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Re: check_client_access

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  • Rocco Scappatura
    Mouss, ... Very cool from you.. as usual! You have won a prize.. :-)
    Message 1 of 17 , Feb 1, 2009
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      Mouss,

      >> [snip]
      >>
      >> :-D
      >>
      >> [snip]
      >
      > dogs ate logs?
      >

      Very cool from you.. as usual!

      You have won a prize.. :-) <-- Is it ok so? ;-)

      > - show logs that prove what you claimed

      Feb 1 06:02:50 av5 postfix/smtpd[32172]: NOQUEUE: reject: RCPT from
      unknown[83.103.67.197]: 550 5.1.1 <staff@...: Recipient address
      rejected: undeliverable address: host
      srvmailvb.domain.intranet[10.36.20.100] said: 550 5.1.1 User unknown (in
      reply to RCPT TO command); from=<> to=<staff@...> proto=ESMTP
      helo=<clus2.istge.it>

      > - show 'postmap -q' results (for all the keys that postfix uses. see the
      > man page of access for the lookup order).

      Cound you instruct me about the order postfix applies the restrictions
      (you can see "postconf" output in my previous email.. Thanks.)

      Anyway,

      # postmap -q staff@...
      proxy:mysql:/etc/postfix/mysql-check-sender-access.cf
      REJECT

      > you also need to make your mind: the subject contains
      > "check_client_access". your question was about "check_sender_access",

      OK. Sorry I have wrong my subject..

      > and your explanation was about a "receiver". That's 3 different things...

      So.. What I have to do to block a message based on the receiver?

      > PS. it would be safer to put your check_sender_access in
      > smtpd_sender_restrictions so that an error in your sql query doesn't
      > make you an open relay.

      Why is safer? Could have any side effect in my configuration? Thanks.

      rocsca
    • mouss
      ... depends on what the prize is :) ... so the sender is . see below. ... From http://www.postfix.org/access.5.html in the EMAIL ADDRESS PATTERNS section,
      Message 2 of 17 , Feb 1, 2009
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        Rocco Scappatura a écrit :
        > Mouss,
        >
        >>> [snip]
        >>>
        >>> :-D
        >>>
        >>> [snip]
        >> dogs ate logs?
        >>
        >
        > Very cool from you.. as usual!
        >
        > You have won a prize.. :-) <-- Is it ok so? ;-)
        >

        depends on what the prize is :)


        >> - show logs that prove what you claimed
        >
        > Feb 1 06:02:50 av5 postfix/smtpd[32172]: NOQUEUE: reject: RCPT from
        > unknown[83.103.67.197]: 550 5.1.1 <staff@...: Recipient address
        > rejected: undeliverable address: host
        > srvmailvb.domain.intranet[10.36.20.100] said: 550 5.1.1 User unknown (in
        > reply to RCPT TO command); from=<> to=<staff@...> proto=ESMTP
        > helo=<clus2.istge.it>
        >

        so the sender is "<>". see below.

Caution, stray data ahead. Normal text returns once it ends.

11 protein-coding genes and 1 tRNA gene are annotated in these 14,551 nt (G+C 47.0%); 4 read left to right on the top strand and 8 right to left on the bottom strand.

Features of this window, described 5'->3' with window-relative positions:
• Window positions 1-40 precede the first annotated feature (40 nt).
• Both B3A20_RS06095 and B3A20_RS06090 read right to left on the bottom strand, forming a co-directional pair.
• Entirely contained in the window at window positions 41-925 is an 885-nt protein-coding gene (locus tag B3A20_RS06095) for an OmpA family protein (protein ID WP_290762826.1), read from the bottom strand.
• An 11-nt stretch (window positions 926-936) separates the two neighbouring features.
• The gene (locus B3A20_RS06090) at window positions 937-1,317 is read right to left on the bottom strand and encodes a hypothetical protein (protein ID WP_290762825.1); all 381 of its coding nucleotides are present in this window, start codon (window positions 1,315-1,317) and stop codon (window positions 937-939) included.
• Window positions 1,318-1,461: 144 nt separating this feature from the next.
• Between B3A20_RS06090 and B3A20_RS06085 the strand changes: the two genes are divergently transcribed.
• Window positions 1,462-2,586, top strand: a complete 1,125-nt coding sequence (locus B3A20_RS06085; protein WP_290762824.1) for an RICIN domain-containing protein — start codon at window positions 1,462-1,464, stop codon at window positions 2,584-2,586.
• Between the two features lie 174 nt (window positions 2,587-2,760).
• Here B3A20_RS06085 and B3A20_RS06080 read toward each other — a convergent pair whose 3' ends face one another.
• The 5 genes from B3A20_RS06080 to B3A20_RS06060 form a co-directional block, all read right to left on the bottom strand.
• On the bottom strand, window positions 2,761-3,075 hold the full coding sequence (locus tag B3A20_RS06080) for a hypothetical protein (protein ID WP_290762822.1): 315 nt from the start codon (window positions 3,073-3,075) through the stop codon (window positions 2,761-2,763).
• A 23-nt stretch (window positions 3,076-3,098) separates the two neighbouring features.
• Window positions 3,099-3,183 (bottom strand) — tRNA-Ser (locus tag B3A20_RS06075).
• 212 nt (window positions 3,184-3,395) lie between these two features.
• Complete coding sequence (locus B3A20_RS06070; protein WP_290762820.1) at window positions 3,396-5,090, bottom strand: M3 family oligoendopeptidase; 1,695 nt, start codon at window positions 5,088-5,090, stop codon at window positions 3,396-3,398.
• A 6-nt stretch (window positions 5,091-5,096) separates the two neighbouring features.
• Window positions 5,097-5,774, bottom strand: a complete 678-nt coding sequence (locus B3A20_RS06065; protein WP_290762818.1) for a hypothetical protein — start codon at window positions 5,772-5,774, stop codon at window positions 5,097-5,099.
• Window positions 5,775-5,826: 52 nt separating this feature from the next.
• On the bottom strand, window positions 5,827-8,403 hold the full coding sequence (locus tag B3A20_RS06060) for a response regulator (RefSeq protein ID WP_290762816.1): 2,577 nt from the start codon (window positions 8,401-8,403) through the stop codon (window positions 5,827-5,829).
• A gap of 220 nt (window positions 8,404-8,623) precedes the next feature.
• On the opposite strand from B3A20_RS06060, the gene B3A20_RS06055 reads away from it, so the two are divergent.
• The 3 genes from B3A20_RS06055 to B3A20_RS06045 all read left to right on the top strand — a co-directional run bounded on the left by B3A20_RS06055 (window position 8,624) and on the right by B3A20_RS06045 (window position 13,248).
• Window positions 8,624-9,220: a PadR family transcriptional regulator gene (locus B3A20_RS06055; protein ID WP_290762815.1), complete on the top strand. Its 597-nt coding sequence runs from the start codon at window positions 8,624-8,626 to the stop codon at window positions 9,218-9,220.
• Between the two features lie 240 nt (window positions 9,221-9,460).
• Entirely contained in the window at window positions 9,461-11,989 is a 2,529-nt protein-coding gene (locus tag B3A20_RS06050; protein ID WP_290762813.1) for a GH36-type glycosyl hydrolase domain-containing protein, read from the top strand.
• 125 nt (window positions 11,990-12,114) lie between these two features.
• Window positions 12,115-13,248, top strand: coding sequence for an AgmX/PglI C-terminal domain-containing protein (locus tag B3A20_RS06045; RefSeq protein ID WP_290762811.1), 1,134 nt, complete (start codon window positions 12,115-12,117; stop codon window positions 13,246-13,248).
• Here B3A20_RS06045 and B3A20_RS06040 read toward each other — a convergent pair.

>> - show 'postmap -q' results (for all the keys that postfix uses. see the
        >> man page of access for the lookup order).
        >
        > Cound you instruct me about the order postfix applies the restrictions
        > (you can see "postconf" output in my previous email.. Thanks.)
        >

        From
        http://www.postfix.org/access.5.html
        in the EMAIL ADDRESS PATTERNS section, the order is:
        user@domain
        domain.tld
        user@


        so you would do
        # postmap -q joe@... proxy:mysql:/....
        # postmap -q domain.example proxy:mysql:/....
        # postmap -q joe@ proxy:mysql:/....

        > Anyway,
        >
        > # postmap -q staff@...
        > proxy:mysql:/etc/postfix/mysql-check-sender-access.cf
        > REJECT
        >
        >> you also need to make your mind: the subject contains
        >> "check_client_access". your question was about "check_sender_access",
        >
        > OK. Sorry I have wrong my subject..
        >
        >> and your explanation was about a "receiver". That's 3 different things...
        >
        > So.. What I have to do to block a message based on the receiver?
        >

        check_recipient_access.

        >> PS. it would be safer to put your check_sender_access in
        >> smtpd_sender_restrictions so that an error in your sql query doesn't
        >> make you an open relay.
        >
        > Why is safer? Could have any side effect in my configuration? Thanks.
        >

        it's ok if you don't return "OK" in your map (Annie, are you OK?). but
        one day, you'll be tired and you'll add an entry to your map...

        this is why it is generally safer to put check_*_access after
        reject_unauth_destination in smtpd_recipient_restrictions, or to put
        them in other restrictions (latter if you want them to apply to both
        inbound and outbound mail).
      • Rocco Scappatura
        Mouss, ... This is the restictions in my main.cf file: smtpd_client_restrictions = check_client_access
        Message 3 of 17 , Feb 1, 2009
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          Mouss,